At that moment the Lord turned and looked at Peter. Suddenly, the Lord’s words flashed through Peter’s mind: “Before the rooster crows tomorrow morning, you will deny three times that you even know me.” And Peter left the courtyard, weeping bitterly. Luke 22:61-62 (NLT).
I suspect that the desire to weep — both over the loss of Jesus and his own shame — continued throughout the following day. That kind of sorrow doesn’t go away easily. That kind of pain is hard to live with.
Third Day sings a great song about Peter’s denials from Peter’s perspective. It’s called “Can’t Stand the Pain.” I found this video of it with clips from the movie The Passion of the Christ. The scene where Jesus turns and looks at Peter is heartbreaking.
But Peter’s heartbreak of Saturday is not the end of the story. After the Resurrection, John records this conversation in John 21:15-17 (NLT):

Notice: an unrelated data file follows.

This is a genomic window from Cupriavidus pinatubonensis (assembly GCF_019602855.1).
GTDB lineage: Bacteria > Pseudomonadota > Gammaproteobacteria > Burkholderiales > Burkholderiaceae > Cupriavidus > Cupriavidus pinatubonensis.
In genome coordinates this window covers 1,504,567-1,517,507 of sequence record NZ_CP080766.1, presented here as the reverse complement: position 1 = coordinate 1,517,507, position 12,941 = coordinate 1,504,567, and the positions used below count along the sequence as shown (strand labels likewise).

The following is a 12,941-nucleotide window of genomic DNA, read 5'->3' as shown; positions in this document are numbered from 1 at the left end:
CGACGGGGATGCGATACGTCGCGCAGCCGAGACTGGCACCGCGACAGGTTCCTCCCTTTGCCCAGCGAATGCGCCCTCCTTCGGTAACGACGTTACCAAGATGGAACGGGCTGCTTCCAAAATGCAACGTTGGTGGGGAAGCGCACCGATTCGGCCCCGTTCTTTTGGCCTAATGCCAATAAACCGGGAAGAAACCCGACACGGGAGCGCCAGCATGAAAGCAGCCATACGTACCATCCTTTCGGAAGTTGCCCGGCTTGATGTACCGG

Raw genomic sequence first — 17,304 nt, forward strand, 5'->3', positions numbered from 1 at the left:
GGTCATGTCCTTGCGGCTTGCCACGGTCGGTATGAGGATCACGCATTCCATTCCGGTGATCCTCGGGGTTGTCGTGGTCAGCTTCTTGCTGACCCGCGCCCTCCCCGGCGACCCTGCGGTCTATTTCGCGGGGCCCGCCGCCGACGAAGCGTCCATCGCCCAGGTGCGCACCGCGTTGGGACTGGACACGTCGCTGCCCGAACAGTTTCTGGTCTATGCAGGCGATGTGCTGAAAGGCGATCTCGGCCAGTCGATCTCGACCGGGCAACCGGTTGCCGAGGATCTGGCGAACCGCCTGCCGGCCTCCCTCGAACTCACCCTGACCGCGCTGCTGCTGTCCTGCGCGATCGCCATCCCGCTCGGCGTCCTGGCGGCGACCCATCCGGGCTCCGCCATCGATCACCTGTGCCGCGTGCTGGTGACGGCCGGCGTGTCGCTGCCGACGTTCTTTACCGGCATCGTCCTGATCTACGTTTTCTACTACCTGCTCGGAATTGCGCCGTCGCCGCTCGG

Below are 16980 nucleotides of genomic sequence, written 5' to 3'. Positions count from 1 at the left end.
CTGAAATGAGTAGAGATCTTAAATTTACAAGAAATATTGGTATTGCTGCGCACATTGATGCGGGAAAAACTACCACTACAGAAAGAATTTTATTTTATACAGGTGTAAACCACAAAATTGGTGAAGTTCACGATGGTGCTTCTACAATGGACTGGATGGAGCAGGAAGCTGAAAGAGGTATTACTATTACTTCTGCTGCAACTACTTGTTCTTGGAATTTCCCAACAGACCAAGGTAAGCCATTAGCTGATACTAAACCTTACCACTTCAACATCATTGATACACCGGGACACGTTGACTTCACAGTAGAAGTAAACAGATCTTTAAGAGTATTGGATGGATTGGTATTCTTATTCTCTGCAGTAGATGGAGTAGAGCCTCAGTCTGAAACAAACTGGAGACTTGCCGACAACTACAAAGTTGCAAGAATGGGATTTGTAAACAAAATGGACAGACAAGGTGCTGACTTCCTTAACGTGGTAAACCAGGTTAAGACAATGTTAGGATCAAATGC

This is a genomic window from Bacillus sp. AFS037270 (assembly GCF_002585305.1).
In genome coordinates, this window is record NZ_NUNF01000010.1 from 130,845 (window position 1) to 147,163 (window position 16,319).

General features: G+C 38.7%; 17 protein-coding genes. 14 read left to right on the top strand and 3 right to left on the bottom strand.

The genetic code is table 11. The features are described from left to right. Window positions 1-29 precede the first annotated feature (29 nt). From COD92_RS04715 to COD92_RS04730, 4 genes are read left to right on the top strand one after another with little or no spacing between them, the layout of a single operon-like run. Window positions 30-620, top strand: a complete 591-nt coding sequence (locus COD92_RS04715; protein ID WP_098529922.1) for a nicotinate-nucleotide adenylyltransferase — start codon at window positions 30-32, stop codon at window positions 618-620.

After breakfast Jesus asked Simon Peter, “Simon son of John, do you love me more than these?”
“Yes, Lord,” Peter replied, “you know I love you.”
“Then feed my lambs,” Jesus told him.
Jesus repeated the question: “Simon son of John, do you love me?”
“Yes, Lord,” Peter said, “you know I love you.”
“Then take care of my sheep,” Jesus said.
A third time he asked him, “Simon son of John, do you love me?”
Peter was hurt that Jesus asked the question a third time. He said, “Lord, you know everything. You know that I love you.”
Jesus said, “Then feed my sheep.”
There are a couple of things that I love about the story of Peter’s denials, and the Lord’s restoration of Peter after the Resurrection.
It proves that anyone can be restored by our Lord. It doesn’t matter what you have done before, even if you have abandoned Him and denied Him in the past, if you love Him as Peter did, Jesus will restore your relationship with Him.